If it ain’t broke…

The HCA’s consultation on new ways to do VfM is at an end. What do we make of it?

IdrisElba

Everyone will support it strongly. After all who in their right mind could be against VfM? That would be daft. But will it change anything? I have my doubts.

The paper begins by saying that the VfM push has been a success. Has it? The HCA does not put forward any evidence one way or another.

I’ve read most of the VfM returns from associations – the good, the bad and the ugly. Yet I am none the wiser. Whether the reports are long or short most of them just aren’t very good.

Why do some lead to downgrades and others do not? Your guess is as good as mine.

We have plenty of data in housing but a shortage of good data analysts.

So, we are not learning the lessons of VfM so far. This is a flimsy base to build from.

The HCA should spell out what they don’t like and say how their proposals fix things. An outright ban on hagiography in accounts would be a start.

The HCA needs to look at the Hackitt review of building regulations and fire safety. It has a lot to say about VfM. The report lifts the lid on value engineering which does not provide value and has very little to do with engineering.

Instead, it is mainly about getting cost down come what may. In fairness the HCA has been good at demanding stock data at IDAs and making sure that spending is in line with needs.

But what happens the rest of the time?

Some of you will remember that the HCA was set up by an idiot called Grant Shapps. Judith Hackitt is not an idiot.

So, she goes off in a different direction. He abolished a national voice for tenants, she wants to put it back.

Where is this going? The Green Paper will place tenants on centre stage. The story goes that we need a VfM standard because tenants have no power.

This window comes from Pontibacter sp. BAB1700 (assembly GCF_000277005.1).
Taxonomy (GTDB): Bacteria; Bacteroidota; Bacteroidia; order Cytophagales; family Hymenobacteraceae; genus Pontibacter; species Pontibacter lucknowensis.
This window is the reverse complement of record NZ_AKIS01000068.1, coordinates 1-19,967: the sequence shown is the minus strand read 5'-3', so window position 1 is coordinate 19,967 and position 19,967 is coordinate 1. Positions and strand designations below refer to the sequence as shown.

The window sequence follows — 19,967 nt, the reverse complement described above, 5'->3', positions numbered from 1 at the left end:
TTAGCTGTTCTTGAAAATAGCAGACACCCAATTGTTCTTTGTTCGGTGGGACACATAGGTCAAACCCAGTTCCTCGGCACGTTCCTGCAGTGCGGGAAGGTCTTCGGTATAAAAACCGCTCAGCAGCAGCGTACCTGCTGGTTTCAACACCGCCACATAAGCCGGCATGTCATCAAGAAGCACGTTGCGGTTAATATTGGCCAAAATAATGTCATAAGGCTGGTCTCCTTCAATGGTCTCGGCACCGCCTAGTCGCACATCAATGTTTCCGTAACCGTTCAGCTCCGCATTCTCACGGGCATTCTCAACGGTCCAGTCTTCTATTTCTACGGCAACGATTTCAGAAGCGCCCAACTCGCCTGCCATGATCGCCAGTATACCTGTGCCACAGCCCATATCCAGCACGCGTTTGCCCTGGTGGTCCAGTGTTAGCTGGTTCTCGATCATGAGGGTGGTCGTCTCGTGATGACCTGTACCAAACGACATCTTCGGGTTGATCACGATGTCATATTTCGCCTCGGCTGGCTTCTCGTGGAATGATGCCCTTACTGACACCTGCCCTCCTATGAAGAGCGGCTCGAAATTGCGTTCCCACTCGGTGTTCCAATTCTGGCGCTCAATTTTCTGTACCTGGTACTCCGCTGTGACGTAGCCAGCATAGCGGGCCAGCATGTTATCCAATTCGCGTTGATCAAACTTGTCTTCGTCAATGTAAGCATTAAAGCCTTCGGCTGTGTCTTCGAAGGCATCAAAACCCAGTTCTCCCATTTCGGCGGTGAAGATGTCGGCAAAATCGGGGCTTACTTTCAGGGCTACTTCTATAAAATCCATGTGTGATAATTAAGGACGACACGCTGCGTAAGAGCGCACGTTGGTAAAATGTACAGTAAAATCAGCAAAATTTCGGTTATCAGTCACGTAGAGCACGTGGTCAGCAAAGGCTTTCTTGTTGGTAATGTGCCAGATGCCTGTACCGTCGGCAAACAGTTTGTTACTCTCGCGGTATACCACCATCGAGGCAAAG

But what happens if that’s no longer the case? I go to meetings where the tenants have read the accounts and rating agency reports on their landlords. And that’s what fuels their questions. Give tenants the data and enough of them will use it.

That’s the key to VfM. Please put a stop to cloak and dagger anonymous benchmarking. We are not the secret service. Tenants pay for performance data, so you have no right to keep it from them.

Let’s not forget VfM isn’t just for the tenants we have now. We need new homes in the right places. And lots of them. That is why the Minister waved through a rent hike.

The new approach to VfM must make sure every penny of that goes on building new homes not feathering the nest. If it doesn’t it’s curtains for us all. The HCA needs to be brutal here. If Mr Ashby does leave, it’s time to bring in Luther on this one.

On a brighter note everyone seems to agree on the metrics we should be using. Mind you they do look an awful lot like the old ones. Maybe the Christmas spirit is working its magic.  But there are a few bear traps.

If costs of major repairs, go up or down that is meaningless. You need to know how much the landlord should be spending before jumping to conclusions.

And giving equal weight to building homes for sale and those for social rent catches the eye. Will a national tenant body swallow this?

My beef with the HCA is more about the quality of the writing than the content. What does this mean? “Registered providers must ensure that optimal benefit is derived from resources and assets and optimise economy, efficiency and effectiveness in the delivery of their strategic objectives.”

It scores zero on the Flesch readability scale. If no one can understand it then no one can comply with it. Why not just ask simple questions like?

-How many homes do you need in the area?

-How many homes of the right sort could you build?

-How many did you build? Did you get a good deal?

-How much money do you need to spend on your homes?

-How do you know that?

-How much did you spend? Are you sure the prices you paid were fair?

-Can you do more on your own or should you link with others?

Time and again Theresa May uses the long questions asked by Jeremy Corbyn as a way of wriggling off the hook. The HCA should keep it simple and stick to the point.

It’s what their teams do in the IDAs. So why do they ditch this clarity as soon as they come to draft a standard.

For some reason the HCA is driving with the handbrake on. Let the Green Paper release them.

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